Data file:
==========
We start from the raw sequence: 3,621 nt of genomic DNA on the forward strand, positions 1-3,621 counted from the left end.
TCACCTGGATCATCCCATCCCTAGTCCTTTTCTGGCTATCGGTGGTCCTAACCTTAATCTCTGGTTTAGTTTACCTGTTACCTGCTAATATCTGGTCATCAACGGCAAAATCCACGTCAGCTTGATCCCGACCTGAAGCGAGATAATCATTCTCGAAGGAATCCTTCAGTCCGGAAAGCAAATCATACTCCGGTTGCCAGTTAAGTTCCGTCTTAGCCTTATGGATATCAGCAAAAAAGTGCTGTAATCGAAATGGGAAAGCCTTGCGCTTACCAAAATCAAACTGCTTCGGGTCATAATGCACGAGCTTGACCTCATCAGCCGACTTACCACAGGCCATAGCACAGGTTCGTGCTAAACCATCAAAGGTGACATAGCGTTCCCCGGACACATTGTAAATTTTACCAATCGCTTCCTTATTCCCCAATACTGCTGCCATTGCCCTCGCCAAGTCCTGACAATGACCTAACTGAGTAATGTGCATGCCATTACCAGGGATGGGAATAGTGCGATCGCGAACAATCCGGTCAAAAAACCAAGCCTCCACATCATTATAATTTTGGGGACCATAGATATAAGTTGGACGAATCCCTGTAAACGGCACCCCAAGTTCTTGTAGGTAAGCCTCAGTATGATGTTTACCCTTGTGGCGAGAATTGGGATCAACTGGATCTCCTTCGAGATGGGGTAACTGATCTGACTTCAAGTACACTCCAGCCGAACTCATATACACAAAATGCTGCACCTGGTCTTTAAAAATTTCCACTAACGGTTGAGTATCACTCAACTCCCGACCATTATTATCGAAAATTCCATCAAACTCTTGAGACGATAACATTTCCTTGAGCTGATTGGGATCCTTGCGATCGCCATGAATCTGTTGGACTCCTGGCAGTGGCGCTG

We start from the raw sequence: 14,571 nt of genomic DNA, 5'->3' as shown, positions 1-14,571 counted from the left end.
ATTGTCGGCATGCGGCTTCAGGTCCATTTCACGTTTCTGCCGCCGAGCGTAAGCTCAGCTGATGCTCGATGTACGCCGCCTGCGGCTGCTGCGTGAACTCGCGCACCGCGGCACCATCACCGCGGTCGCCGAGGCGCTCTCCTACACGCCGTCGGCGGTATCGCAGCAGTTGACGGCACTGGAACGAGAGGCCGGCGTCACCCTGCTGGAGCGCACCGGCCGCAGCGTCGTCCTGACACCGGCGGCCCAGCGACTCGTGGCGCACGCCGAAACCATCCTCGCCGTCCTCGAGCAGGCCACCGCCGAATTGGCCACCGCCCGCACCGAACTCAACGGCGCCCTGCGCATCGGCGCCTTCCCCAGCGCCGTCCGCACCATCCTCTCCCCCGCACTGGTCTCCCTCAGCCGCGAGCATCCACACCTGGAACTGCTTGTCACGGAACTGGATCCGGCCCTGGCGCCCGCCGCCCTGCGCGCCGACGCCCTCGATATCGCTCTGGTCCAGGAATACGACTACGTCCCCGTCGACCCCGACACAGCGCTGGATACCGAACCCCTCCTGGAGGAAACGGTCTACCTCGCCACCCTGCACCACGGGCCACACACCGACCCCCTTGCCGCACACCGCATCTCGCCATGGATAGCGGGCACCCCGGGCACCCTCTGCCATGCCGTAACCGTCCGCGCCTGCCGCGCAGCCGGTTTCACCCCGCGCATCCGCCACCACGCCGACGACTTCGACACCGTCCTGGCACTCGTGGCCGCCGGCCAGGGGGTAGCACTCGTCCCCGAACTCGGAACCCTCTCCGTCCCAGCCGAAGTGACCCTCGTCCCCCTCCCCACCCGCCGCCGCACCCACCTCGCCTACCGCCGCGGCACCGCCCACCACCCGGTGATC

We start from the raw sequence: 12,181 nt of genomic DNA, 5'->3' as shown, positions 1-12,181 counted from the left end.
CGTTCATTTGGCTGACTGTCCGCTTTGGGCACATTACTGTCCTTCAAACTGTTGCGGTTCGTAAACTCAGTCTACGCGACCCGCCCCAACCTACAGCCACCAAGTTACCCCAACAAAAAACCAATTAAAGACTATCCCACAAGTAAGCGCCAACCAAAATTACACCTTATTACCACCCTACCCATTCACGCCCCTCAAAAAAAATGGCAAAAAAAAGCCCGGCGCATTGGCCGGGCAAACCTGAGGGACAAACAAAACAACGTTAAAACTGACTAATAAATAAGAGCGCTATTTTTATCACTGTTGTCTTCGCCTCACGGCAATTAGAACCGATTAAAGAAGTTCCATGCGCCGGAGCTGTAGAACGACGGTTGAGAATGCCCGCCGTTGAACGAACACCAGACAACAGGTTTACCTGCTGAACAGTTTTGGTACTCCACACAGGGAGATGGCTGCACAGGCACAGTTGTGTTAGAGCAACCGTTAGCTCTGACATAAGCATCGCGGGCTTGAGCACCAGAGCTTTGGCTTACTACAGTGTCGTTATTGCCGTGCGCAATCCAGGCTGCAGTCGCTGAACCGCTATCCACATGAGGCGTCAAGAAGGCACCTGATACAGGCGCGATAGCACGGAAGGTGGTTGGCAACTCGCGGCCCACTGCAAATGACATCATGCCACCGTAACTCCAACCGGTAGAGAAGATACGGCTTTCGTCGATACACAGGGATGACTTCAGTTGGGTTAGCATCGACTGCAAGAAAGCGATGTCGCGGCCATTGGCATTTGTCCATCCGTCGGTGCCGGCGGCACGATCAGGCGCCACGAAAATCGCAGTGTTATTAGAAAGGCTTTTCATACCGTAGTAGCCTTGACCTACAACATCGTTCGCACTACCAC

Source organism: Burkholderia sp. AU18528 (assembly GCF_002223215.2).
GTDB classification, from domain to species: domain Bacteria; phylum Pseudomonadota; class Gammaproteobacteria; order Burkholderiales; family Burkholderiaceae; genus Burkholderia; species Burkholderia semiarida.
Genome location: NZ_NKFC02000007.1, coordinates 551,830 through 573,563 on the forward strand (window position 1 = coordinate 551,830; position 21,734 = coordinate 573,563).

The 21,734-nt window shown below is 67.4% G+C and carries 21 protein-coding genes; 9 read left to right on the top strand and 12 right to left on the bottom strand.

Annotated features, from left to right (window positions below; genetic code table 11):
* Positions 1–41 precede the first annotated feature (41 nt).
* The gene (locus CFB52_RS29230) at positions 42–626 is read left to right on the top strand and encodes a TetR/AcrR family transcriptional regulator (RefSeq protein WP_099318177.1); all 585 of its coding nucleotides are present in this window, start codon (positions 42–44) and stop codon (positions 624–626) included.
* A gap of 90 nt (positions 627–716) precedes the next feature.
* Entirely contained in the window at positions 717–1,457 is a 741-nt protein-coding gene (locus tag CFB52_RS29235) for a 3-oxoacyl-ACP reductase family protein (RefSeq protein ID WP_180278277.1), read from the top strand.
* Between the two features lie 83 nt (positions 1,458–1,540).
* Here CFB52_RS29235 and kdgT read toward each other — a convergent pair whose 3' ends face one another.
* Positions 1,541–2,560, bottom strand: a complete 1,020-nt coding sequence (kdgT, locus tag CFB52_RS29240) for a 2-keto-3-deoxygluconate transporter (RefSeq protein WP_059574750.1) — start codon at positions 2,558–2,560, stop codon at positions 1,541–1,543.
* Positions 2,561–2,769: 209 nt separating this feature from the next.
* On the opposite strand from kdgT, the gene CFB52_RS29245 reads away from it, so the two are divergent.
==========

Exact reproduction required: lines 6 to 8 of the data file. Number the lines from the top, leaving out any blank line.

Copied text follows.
CGTTCATTTGGCTGACTGTCCGCTTTGGGCACATTACTGTCCTTCAAACTGTTGCGGTTCGTAAACTCAGTCTACGCGACCCGCCCCAACCTACAGCCACCAAGTTACCCCAACAAAAAACCAATTAAAGACTATCCCACAAGTAAGCGCCAACCAAAATTACACCTTATTACCACCCTACCCATTCACGCCCCTCAAAAAAAATGGCAAAAAAAAGCCCGGCGCATTGGCCGGGCAAACCTGAGGGACAAACAAAACAACGTTAAAACTGACTAATAAATAAGAGCGCTATTTTTATCACTGTTGTCTTCGCCTCACGGCAATTAGAACCGATTAAAGAAGTTCCATGCGCCGGAGCTGTAGAACGACGGTTGAGAATGCCCGCCGTTGAACGAACACCAGACAACAGGTTTACCTGCTGAACAGTTTTGGTACTCCACACAGGGAGATGGCTGCACAGGCACAGTTGTGTTAGAGCAACCGTTAGCTCTGACATAAGCATCGCGGGCTTGAGCACCAGAGCTTTGGCTTACTACAGTGTCGTTATTGCCGTGCGCAATCCAGGCTGCAGTCGCTGAACCGCTATCCACATGAGGCGTCAAGAAGGCACCTGATACAGGCGCGATAGCACGGAAGGTGGTTGGCAACTCGCGGCCCACTGCAAATGACATCATGCCACCGTAACTCCAACCGGTAGAGAAGATACGGCTTTCGTCGATACACAGGGATGACTTCAGTTGGGTTAGCATCGACTGCAAGAAAGCGATGTCGCGGCCATTGGCATTTGTCCATCCGTCGGTGCCGGCGGCACGATCAGGCGCCACGAAAATCGCAGTGTTATTAGAAAGGCTTTTCATACCGTAGTAGCCTTGACCTACAACATCGTTCGCACTACCAC

Source organism: Burkholderia sp. AU18528 (assembly GCF_002223215.2).
GTDB classification, from domain to species: domain Bacteria; phylum Pseudomonadota; class Gammaproteobacteria; order Burkholderiales; family Burkholderiaceae; genus Burkholderia; species Burkholderia semiarida.